The use of ileum with a relatively easily accessible pedicle, which can be maneuvered easily into the depth of anterior vaginal wall, is a good option.
Serious postoperative complication though not seen in this series, mucus secretion from the vagina was a problem especially in young patients. Surgical complications are possible in relation to bowel-bladder anastomosis, bowel anastomosis, reimplantation of ureter, and bowel-vagina anastomosis. The colon can also be used instead of ileum, if it is not adhered to the vesicovaginal fistula site.
The gracilis muscle has been used as interposition in treatment of large fistula defects. The muscle can be placed into a tunnel from the thigh to the vaginal wall and affixed over the fistula tract. Omental interposition flap is preferred because of its abundant vascularity/lymphatic drainage and ability to resolve inflammation and edema. An interposition graft of a combined gastric and omental unit, for bladder augmentation and tissue replacement for vesicovaginal fistula has been described by Bissada and Bissada. 
Multiple techniques of vaginal reconstruction have been described after surgical resection for malignancy. These techniques can be used to reconstruct the vaginal canal during fistula surgery. Gracilis myocutaneous flap and modified Singapore flap for vaginal reconstruction have been reported. , The problems associated with gracilis muscle being unreliability of the blood supply of the skin pedicle requiring frequent re-operations and debridement. The donor thigh incisions are a source of morbidity and cosmetic problems. The modified Singapore flap (pudendal thigh flap) is said to be more reliable, technically simple and provides full-length vagina with sensory function, but difficult to monitor postoperatively. 
VRAM flap has been described by Dougal for vaginal reconstruction following resection of primary advanced and recurrent colorectal cancer. It is said to have the advantage of having reliable blood supply based on the inferior epigastric artery and that the skin paddle can be used in postradiotherapy patients.  Occasionally, vaginal relaxing incision or split thickness skin grafting may be required to restore vaginal capacity.  The use of split thickness grafts result in a thin neovagina with poor elasticity and greater tendency for stenosis. However, they are used as relaxing interposition vaginal grafts to improve vaginal dimensions.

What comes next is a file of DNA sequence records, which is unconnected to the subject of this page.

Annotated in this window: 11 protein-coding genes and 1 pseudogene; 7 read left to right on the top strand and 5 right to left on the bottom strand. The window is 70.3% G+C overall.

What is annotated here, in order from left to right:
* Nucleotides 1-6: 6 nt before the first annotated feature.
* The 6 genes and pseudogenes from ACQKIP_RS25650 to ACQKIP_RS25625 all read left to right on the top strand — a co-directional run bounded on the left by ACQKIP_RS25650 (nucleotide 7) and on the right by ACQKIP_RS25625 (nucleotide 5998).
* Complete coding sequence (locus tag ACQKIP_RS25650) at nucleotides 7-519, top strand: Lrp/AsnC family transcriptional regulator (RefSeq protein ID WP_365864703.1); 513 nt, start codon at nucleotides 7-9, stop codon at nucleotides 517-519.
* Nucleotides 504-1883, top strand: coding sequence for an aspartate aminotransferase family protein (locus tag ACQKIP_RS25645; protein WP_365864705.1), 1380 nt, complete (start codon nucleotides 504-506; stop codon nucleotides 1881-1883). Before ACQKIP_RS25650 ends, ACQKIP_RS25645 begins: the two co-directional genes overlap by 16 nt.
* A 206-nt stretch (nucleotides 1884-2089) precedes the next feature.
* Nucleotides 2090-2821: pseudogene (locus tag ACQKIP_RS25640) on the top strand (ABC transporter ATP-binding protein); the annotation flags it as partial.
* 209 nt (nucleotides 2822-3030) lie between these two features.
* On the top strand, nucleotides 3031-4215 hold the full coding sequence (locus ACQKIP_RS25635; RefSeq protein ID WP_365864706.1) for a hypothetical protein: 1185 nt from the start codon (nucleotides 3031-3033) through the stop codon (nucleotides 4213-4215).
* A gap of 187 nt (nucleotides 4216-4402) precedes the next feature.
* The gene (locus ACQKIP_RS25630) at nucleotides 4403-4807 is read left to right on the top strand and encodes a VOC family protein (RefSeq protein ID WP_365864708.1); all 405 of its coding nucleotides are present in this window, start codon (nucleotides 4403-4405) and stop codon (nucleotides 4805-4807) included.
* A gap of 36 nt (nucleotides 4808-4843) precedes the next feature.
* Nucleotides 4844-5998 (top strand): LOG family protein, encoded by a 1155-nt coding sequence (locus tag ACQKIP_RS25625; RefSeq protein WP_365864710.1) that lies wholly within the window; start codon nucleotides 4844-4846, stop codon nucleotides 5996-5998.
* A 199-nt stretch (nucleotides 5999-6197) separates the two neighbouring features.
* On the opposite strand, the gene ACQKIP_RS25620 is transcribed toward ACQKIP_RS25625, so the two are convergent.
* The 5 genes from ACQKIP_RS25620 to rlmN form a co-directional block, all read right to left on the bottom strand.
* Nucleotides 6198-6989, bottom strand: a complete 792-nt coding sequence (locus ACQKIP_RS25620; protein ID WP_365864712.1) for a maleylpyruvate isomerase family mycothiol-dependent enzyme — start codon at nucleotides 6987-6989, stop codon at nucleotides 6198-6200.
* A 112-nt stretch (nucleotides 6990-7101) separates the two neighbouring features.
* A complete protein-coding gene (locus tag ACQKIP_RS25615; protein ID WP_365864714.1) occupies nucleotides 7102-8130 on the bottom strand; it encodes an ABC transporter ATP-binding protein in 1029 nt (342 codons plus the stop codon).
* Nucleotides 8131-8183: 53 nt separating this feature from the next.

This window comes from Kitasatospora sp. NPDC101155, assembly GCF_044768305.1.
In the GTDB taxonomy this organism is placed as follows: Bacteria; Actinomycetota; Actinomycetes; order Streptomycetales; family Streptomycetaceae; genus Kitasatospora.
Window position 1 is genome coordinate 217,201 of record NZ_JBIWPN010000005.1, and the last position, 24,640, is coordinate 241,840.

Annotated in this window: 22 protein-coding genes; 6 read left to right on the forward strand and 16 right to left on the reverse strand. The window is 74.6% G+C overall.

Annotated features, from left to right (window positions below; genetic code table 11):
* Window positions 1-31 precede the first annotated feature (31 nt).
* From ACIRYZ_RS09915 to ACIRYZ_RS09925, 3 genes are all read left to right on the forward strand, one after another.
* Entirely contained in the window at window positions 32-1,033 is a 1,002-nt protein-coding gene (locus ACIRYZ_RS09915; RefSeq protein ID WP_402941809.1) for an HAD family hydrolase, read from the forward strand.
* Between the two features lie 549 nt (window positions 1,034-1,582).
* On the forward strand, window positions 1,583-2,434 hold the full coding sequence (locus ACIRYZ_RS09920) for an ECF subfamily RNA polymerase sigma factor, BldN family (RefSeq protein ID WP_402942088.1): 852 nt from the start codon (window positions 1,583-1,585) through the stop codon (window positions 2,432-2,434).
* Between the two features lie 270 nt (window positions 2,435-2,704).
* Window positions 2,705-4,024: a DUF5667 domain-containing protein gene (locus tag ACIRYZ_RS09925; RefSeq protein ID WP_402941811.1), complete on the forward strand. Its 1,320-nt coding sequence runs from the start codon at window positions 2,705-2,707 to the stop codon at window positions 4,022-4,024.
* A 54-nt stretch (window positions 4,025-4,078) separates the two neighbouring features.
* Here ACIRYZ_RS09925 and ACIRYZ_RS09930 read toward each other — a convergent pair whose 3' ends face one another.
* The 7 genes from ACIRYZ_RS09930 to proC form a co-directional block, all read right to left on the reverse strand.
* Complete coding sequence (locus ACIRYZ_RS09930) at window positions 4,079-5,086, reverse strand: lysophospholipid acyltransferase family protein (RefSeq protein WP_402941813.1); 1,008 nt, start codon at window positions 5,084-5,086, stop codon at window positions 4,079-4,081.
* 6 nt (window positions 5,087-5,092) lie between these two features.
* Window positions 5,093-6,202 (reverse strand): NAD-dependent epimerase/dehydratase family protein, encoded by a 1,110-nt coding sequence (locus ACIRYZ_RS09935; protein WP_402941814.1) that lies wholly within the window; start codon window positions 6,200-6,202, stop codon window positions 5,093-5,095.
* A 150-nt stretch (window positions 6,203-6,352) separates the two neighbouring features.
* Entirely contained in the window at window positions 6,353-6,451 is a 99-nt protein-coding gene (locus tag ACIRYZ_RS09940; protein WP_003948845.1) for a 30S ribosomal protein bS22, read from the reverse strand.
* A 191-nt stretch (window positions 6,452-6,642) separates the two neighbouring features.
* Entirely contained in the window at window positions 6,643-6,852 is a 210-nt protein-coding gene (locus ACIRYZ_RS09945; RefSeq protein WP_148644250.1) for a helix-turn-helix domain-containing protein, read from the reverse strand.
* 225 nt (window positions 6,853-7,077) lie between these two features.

The results of reconstruction with segments of bowel are not always satisfactory because of excessive production of mucus and odor, and additional morbidity associated with bowel anastomosis.
Though the definition of complicated vesicovaginal fistula  does not include the presence of reduced bladder and vaginal capacity, it is mentioned that bladder capacity as well as compliance should be identified to determine the need for possible bladder augmentation. We wish to add that vaginal length and narrowing also should be assessed preoperatively and plan to restore vaginal capacity be made preoperatively in large vesicovaginal fistula.
| Conclusion|| |
Obstetric vesicovaginal fistula remains a problem in developing countries. Malnutrition, anemia, obstructed labor, IUFD, postpartum hemorrhage following forceps delivery in a rural setting followed by an emergency obstetric hysterectomy after a delay of 6-8 h (due to transfer to a tertiary center) were the few contributing factors leading to the formation of VVF. Devascularization of tissue in relation to vagina and bladder led to the formation of large fistula. A delayed repair was done to address the host factors, e.g., recovery of general, physical, mental health, and also local factors like resolution of inflammation. Preoperative assessment of bladder capacity and vaginal capacity in such cases is mandatory. The small bowel is a readily available vascular tissue for restoring bladder and vaginal capacity.
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[Figure 1], [Figure 2]